European Debt Crisis – World Economy Explained – Do something about it today http://SilverProphets.com – Click Now and discover how to get free silver!
http://www.mrjohnclarke.com “Roger, Financial Consultant” Originally aired on ABC 7:30 Report, 20/05/2010
The European sovereign debt crisis is an ongoing financial crisis that has made it difficult or impossible for some countries in the euro area to repay or re-finance their government debt without the assistance of third parties.
From late 2009, fears of a sovereign debt crisis developed among investors as a result of the rising private and government debt levels around the world together with a wave of downgrading of government debt in some European states. Causes of the crisis varied by country. In several countries, private debts arising from a property bubble were transferred to sovereign debt as a result of banking system bailouts and government responses to slowing economies post-bubble. In Greece, unsustainable public sector wage and pension commitments drove the debt increase. The structure of the Eurozone as a monetary union (i.e., one currency) without fiscal union (e.g., different tax and public pension rules) contributed to the crisis and harmed the ability of European leaders to respond. European banks own a significant amount of sovereign debt, such that concerns regarding the solvency of banking systems or sovereigns are negatively reinforcing.
Concerns intensified in early 2010 and thereafter, leading Europe’s finance ministers on 9 May 2010 to approve a rescue package worth €750 billion aimed at ensuring financial stability across Europe by creating the European Financial Stability Facility (EFSF). In October 2011 and February 2012, the eurozone leaders agreed on more measures designed to prevent the collapse of member economies. This included an agreement whereby banks would accept a 53.5% write-off of Greek debt owed to private creditors, increasing the EFSF to about €1 trillion, and requiring European banks to achieve 9% capitalisation. To restore confidence in Europe, EU leaders also agreed to create a European Fiscal Compact including the commitment of each participating country to introduce a balanced budget amendment. European policy makers have also proposed greater integration of EU banking management with euro-wide deposit insurance, bank oversight and joint means for the recapitalization or resolution of failing banks. The European Central Bank has taken measures to maintain money flows between European banks by lowering interest rates and providing weaker banks (mostly from crisis countries) with cheap loans of more than one trillion Euros.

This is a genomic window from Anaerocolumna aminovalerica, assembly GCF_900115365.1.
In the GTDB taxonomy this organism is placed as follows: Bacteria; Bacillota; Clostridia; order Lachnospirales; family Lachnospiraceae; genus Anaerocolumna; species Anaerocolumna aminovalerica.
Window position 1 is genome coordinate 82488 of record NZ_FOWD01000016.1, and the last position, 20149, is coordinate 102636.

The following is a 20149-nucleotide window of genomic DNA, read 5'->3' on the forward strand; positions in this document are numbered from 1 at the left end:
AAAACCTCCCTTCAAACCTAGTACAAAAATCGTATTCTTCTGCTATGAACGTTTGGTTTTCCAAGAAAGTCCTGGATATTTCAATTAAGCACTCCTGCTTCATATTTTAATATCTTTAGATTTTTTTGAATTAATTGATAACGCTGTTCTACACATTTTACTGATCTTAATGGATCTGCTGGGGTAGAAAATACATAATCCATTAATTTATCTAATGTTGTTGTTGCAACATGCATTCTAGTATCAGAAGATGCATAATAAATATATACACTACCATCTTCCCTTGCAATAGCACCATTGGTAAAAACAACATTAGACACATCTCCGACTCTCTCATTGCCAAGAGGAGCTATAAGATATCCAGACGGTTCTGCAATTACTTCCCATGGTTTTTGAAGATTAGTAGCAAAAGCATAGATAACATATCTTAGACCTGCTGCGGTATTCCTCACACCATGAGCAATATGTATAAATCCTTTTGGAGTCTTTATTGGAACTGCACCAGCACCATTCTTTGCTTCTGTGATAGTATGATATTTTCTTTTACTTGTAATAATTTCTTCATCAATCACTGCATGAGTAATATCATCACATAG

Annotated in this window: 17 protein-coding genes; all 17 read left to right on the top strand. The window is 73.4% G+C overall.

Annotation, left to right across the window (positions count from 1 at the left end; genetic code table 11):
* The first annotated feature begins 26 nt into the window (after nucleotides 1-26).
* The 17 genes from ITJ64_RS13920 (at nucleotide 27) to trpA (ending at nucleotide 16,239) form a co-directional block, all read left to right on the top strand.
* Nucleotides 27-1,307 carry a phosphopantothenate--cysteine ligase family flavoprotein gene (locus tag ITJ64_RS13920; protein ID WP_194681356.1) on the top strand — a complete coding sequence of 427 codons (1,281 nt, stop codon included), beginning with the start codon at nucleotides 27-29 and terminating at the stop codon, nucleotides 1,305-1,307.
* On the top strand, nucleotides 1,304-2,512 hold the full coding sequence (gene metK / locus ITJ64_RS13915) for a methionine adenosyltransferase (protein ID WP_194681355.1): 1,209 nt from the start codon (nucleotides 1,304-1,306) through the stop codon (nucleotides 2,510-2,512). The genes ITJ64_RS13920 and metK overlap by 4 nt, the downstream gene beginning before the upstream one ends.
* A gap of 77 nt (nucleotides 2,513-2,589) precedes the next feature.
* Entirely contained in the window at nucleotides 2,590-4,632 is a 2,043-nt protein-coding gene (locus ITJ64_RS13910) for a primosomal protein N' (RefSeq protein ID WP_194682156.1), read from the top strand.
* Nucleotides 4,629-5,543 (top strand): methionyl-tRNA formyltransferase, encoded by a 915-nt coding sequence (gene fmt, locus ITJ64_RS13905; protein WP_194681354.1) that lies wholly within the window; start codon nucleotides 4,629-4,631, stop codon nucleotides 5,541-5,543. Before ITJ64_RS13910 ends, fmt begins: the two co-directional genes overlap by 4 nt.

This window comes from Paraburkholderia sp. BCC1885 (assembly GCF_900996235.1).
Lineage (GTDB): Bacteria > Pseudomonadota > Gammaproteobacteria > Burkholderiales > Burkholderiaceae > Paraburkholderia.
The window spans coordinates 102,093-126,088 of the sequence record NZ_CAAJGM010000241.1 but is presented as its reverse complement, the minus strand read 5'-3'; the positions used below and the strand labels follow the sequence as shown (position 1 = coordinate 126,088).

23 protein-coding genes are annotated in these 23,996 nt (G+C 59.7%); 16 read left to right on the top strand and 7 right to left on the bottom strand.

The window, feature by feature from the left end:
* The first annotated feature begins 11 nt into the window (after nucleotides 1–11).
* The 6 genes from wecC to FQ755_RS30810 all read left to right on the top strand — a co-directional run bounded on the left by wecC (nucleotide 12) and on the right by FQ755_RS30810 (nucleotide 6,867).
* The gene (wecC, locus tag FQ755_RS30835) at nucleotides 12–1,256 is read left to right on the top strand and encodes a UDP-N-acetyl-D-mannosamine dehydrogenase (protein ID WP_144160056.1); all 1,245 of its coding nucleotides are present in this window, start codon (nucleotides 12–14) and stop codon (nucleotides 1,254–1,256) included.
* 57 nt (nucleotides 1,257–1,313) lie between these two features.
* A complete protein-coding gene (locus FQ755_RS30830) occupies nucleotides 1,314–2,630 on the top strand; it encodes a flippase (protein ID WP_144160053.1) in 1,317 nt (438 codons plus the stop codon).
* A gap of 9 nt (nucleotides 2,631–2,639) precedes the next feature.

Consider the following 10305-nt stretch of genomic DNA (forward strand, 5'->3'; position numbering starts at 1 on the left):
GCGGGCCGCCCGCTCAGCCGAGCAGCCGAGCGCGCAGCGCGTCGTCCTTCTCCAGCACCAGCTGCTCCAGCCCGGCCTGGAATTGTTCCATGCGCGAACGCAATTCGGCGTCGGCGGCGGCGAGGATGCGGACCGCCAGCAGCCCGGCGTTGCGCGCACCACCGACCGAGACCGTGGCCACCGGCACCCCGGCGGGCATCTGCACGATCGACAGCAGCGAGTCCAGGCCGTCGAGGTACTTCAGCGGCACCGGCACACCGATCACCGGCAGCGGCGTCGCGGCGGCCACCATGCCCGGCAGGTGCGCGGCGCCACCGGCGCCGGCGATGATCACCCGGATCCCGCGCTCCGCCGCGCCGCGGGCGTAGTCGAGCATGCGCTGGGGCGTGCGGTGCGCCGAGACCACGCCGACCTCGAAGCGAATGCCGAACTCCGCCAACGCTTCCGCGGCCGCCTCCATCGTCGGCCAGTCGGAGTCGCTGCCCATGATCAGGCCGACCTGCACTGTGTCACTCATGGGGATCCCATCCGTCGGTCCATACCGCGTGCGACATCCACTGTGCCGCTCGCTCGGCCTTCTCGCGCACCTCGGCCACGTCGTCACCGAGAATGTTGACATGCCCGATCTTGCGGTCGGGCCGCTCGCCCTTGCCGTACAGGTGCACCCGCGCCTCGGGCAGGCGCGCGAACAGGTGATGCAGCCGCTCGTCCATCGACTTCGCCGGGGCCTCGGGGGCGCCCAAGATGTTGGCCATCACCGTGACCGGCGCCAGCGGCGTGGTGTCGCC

To address the deeper roots of economic imbalances most EU countries agreed on adopting the Euro Plus Pact, consisting of political reforms to improve fiscal strength and competitiveness. This has forced weaker countries to draw up ever more austerity measures to bring down national deficits and debt levels. Such non-Keynesian policies have been criticized by various economists, many of which called for a new growth strategy based on additional public investments, financed by growth-friendly taxes on property, land, wealth, and financial institutions, most prominently a new EU financial transaction tax. EU leaders have agreed to moderately increase the funds of the European Investment Bank to kick-start infrastructure projects and increase loans to the private sector. Furthermore, weaker EU economies were asked to restore competitiveness through internal devaluation, i.e. lowering their relative production costs. It is hoped that these measures will decrease current account imbalances among Euro-zone member states and gradually lead to an end of the crisis.
The crisis has had a major impact on EU politics, leading to power shifts in several European countries, most notably in Greece, Ireland, Italy, Portugal, Spain, and France.
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European Debt Crisis